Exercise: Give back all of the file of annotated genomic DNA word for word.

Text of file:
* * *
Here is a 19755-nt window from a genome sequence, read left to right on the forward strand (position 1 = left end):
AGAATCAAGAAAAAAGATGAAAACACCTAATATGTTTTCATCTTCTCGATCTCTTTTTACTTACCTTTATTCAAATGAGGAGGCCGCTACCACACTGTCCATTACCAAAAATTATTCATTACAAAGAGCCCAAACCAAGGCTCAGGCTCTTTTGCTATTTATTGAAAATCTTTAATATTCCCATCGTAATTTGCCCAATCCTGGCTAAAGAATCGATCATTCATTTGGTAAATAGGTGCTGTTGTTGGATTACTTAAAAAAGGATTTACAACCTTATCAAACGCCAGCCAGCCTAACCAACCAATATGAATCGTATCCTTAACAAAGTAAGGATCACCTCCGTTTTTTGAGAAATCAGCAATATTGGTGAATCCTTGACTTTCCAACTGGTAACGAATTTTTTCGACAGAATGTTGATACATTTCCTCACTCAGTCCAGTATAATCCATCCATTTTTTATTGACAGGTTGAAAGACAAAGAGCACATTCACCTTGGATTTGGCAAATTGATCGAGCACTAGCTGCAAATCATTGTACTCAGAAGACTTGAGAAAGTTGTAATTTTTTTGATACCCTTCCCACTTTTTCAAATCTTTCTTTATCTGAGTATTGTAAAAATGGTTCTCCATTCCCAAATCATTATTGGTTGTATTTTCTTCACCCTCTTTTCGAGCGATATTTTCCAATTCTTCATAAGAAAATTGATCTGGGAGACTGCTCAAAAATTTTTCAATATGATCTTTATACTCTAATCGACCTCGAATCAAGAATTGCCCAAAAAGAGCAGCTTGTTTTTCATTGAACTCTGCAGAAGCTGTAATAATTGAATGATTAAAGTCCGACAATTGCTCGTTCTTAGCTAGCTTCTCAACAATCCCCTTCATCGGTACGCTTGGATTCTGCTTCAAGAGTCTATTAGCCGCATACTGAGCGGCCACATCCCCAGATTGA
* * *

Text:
Here is a 19755-nt window from a genome sequence, read left to right on the forward strand (position 1 = left end):
AGAATCAAGAAAAAAGATGAAAACACCTAATATGTTTTCATCTTCTCGATCTCTTTTTACTTACCTTTATTCAAATGAGGAGGCCGCTACCACACTGTCCATTACCAAAAATTATTCATTACAAAGAGCCCAAACCAAGGCTCAGGCTCTTTTGCTATTTATTGAAAATCTTTAATATTCCCATCGTAATTTGCCCAATCCTGGCTAAAGAATCGATCATTCATTTGGTAAATAGGTGCTGTTGTTGGATTACTTAAAAAAGGATTTACAACCTTATCAAACGCCAGCCAGCCTAACCAACCAATATGAATCGTATCCTTAACAAAGTAAGGATCACCTCCGTTTTTTGAGAAATCAGCAATATTGGTGAATCCTTGACTTTCCAACTGGTAACGAATTTTTTCGACAGAATGTTGATACATTTCCTCACTCAGTCCAGTATAATCCATCCATTTTTTATTGACAGGTTGAAAGACAAAGAGCACATTCACCTTGGATTTGGCAAATTGATCGAGCACTAGCTGCAAATCATTGTACTCAGAAGACTTGAGAAAGTTGTAATTTTTTTGATACCCTTCCCACTTTTTCAAATCTTTCTTTATCTGAGTATTGTAAAAATGGTTCTCCATTCCCAAATCATTATTGGTTGTATTTTCTTCACCCTCTTTTCGAGCGATATTTTCCAATTCTTCATAAGAAAATTGATCTGGGAGACTGCTCAAAAATTTTTCAATATGATCTTTATACTCTAATCGACCTCGAATCAAGAATTGCCCAAAAAGAGCAGCTTGTTTTTCATTGAACTCTGCAGAAGCTGTAATAATTGAATGATTAAAGTCCGACAATTGCTCGTTCTTAGCTAGCTTCTCAACAATCCCCTTCATCGGTACGCTTGGATTCTGCTTCAAGAGTCTATTAGCCGCATACTGAGCGGCCACATCCCCAGATTGA